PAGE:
Gloving in yeovil

leather & gloving

The processes involved


The following article is from a publication called "Where to Buy - Yeovil" published in 1890. Although which factory under discussion is not made clear, it is thought to be that on the corner of Eastland Road and Reckleford.

"The works which we were permitted to inspect our on the outskirts of Yeovil and our extensive and distinctly representative of the perfection to which this particular manufacture has been bought in modern times. The works consist of two separate departments, viz., the building where the raw hides dressed before going to the glove maker, and the glove factory proper, which is a spacious and handsome edifice in which the prepared leather or skin is finally turned into finished goods.

The hides, which are principally lamb and kids skins from Russia, Spain, Italy and Persia, are, in the first instance, taken in their raw states and with the wall on, to the skin room preparatory to being transferred to another large room, on the floor of which they are spread out to dry. The wall is then separated from the hide by chemical process, and has no further use in the factory, it is sold as it is.

The hides are next scraped and placed in large tumblers containing alum and salt, with which are mixed immense quantities of the yoke of eggs. From these tumblers the skins go to the vats, here to be drenched with the preparation technically known as 'pure', and are steeped in a mixture of meal and water, which gives them softness, pliability and face. After this they are dried, which operation is carried on in the open air when the weather permits, or in large steam-heated drying rooms. They are next beaten in stocks to soften them, and are laid by in a store-room upstairs for about three months. When they have remained here long enough (and the longer the better) they are sorted into different species and qualities. This finishes the preparatory process.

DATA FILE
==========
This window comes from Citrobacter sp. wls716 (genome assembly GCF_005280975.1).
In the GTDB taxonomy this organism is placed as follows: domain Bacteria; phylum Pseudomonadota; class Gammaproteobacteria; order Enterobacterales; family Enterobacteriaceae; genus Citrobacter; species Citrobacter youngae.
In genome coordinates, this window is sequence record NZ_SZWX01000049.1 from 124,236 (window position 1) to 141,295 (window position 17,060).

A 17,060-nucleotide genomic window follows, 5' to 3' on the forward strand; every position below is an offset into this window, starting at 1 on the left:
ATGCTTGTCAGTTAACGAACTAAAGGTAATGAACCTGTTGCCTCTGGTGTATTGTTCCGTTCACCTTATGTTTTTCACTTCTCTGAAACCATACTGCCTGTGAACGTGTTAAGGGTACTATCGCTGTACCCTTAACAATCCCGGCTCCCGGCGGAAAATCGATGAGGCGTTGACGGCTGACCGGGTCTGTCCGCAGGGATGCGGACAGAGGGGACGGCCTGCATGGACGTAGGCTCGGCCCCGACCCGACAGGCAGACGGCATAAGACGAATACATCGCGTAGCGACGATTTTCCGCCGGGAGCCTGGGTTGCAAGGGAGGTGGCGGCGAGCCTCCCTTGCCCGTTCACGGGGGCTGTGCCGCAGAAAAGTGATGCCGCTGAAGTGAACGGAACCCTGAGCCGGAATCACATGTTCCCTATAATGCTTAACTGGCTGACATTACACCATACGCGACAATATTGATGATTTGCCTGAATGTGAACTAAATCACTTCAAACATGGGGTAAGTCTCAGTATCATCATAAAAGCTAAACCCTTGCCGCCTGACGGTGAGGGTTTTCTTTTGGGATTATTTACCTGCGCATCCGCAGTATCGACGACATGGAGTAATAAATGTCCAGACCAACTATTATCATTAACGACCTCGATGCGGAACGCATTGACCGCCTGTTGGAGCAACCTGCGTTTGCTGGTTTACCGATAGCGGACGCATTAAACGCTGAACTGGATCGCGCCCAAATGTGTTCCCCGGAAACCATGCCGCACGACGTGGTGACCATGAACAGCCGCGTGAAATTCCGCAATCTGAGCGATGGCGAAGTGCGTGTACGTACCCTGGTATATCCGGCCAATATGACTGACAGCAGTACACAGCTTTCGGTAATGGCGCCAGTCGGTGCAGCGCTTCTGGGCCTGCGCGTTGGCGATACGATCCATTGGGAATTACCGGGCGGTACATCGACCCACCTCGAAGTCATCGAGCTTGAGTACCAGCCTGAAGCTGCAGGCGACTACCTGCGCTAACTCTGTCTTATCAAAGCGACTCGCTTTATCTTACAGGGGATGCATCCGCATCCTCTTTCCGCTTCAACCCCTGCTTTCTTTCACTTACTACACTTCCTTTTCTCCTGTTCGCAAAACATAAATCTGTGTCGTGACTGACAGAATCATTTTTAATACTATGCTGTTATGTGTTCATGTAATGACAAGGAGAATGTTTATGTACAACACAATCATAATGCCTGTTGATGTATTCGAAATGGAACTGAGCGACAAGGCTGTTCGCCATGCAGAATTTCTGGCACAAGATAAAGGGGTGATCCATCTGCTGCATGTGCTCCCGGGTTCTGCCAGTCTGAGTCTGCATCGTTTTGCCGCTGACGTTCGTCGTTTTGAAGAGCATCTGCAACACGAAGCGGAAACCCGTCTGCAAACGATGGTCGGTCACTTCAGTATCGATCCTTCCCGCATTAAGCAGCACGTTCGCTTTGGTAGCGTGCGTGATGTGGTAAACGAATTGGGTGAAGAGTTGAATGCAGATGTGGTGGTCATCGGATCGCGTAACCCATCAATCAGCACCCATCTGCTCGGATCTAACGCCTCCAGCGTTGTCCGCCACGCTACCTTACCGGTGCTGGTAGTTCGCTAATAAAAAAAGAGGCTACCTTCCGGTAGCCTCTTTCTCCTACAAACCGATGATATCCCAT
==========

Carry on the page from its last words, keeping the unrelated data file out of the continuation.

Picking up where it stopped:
The glove-maker's art is then called into requisition. Having entered the glove factory proper, the skins are washed in a bath of alum and salt, and then dried either in the open air or in artificially-heated rooms, of which latter there are four in the factory. When thoroughly free from moisture they are bathed in yoke of eggs, sorted and taken to the dying rooms, where the various shades of colour are imparted to them. 30 different dyes are used in the factory, all of which are produced from vegetables, no mineral being employed. A little aniline is occasionally added. After being again dried they are once more slaked to stretch them, and shaved or planed to render them of uniform thickness. This finishes the preparation, and they are now ready for being 'tranked', or cut into shapes by machinery.

The palms and thumbs are stamped out with dyes made for the purpose, and then separated, the back being stamped with holes for stitching the three rims of silk on the outside, ot 'tambouring', as it is called, and all the pieces are handed over to girls, who stitch up the fingers and the button-holes with the aid of sewing machines.

Latterly it has become fashionable to wear fur on winter gloves, and in the factory under notice a large fur department, in which may be seen whole furs of beavers, opossums, sables, and seals, as well as rabbit and hare skins, which are dyed in imitation. The fur is added to the gloves on the premises, and gauntlets for ladies gloves also form an important branch of the work. Cape driving gloves are very fashionable just now, and are being made here very extensively.

It is strange to note the difference between the relative popularity of the different colours. Drab is by far the most popular shade, six different degrees being sent out. The finest skins are prepared in the shade. Gentlemen, however, show a great partiality for brown.

The quantities of gloves sent out from this one manufactory is simply surprising, and the quality is equal to the very best in the markets of the world, whether in regard to material, finish, or style."


Courtesy of Paul Rimmer

This colourised photograph is thought to be Yeovil leather dressers of Whitby Brothers Ltd. John Allen (1890-1951), from Vincent Street, is front right.


A 'Success' glove sewing machine, made by Allbrook & Hashfield of London and retailed by Hyde and Wakely of the Triangle. This example came from the Yeovil Glove Company of the Nautilus Works, Reckleford.


leather glove-making processes in photographs


The following collection of photographs are courtesy of Roger McElliott and show the various departments of Clothier, Giles & Co in the 1930s.


General view of the leather dressing yard and glove factory.


The pit house.


The dressing yard.


The staining shop.


The wheeling shop.


The ironing shop.


The engine and electrical plant.


The cutting shop.


The trimming department.


The webbing and counting room.


The machine room.


The banding and boxing department.